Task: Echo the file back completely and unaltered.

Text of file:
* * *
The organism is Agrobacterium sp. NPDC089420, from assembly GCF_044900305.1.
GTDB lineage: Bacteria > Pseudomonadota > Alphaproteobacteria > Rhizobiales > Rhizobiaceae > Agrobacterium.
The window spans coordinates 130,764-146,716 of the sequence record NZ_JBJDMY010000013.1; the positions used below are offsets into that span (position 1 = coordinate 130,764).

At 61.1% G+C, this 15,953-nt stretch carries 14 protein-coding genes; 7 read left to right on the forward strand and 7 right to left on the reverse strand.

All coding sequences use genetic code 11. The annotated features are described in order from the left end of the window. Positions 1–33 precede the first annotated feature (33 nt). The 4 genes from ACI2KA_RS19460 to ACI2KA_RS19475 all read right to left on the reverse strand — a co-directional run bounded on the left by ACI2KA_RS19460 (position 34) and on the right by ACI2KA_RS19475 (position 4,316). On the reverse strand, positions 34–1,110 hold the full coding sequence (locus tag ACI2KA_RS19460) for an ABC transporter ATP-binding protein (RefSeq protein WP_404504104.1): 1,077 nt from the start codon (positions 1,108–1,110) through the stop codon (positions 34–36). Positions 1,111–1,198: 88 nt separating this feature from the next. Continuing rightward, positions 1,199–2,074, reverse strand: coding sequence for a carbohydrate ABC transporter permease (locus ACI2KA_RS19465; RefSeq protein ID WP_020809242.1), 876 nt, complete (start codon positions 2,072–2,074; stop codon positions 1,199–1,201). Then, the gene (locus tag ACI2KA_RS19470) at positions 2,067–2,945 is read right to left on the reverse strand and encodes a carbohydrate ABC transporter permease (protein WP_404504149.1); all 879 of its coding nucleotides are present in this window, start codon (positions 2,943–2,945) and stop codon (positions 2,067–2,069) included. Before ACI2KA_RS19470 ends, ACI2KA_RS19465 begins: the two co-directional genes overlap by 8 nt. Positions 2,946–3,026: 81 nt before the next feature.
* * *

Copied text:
The organism is Agrobacterium sp. NPDC089420, from assembly GCF_044900305.1.
GTDB lineage: Bacteria > Pseudomonadota > Alphaproteobacteria > Rhizobiales > Rhizobiaceae > Agrobacterium.
The window spans coordinates 130,764-146,716 of the sequence record NZ_JBJDMY010000013.1; the positions used below are offsets into that span (position 1 = coordinate 130,764).

At 61.1% G+C, this 15,953-nt stretch carries 14 protein-coding genes; 7 read left to right on the forward strand and 7 right to left on the reverse strand.

All coding sequences use genetic code 11. The annotated features are described in order from the left end of the window. Positions 1–33 precede the first annotated feature (33 nt). The 4 genes from ACI2KA_RS19460 to ACI2KA_RS19475 all read right to left on the reverse strand — a co-directional run bounded on the left by ACI2KA_RS19460 (position 34) and on the right by ACI2KA_RS19475 (position 4,316). On the reverse strand, positions 34–1,110 hold the full coding sequence (locus tag ACI2KA_RS19460) for an ABC transporter ATP-binding protein (RefSeq protein WP_404504104.1): 1,077 nt from the start codon (positions 1,108–1,110) through the stop codon (positions 34–36). Positions 1,111–1,198: 88 nt separating this feature from the next. Continuing rightward, positions 1,199–2,074, reverse strand: coding sequence for a carbohydrate ABC transporter permease (locus ACI2KA_RS19465; RefSeq protein ID WP_020809242.1), 876 nt, complete (start codon positions 2,072–2,074; stop codon positions 1,199–1,201). Then, the gene (locus tag ACI2KA_RS19470) at positions 2,067–2,945 is read right to left on the reverse strand and encodes a carbohydrate ABC transporter permease (protein WP_404504149.1); all 879 of its coding nucleotides are present in this window, start codon (positions 2,943–2,945) and stop codon (positions 2,067–2,069) included. Before ACI2KA_RS19470 ends, ACI2KA_RS19465 begins: the two co-directional genes overlap by 8 nt. Positions 2,946–3,026: 81 nt before the next feature.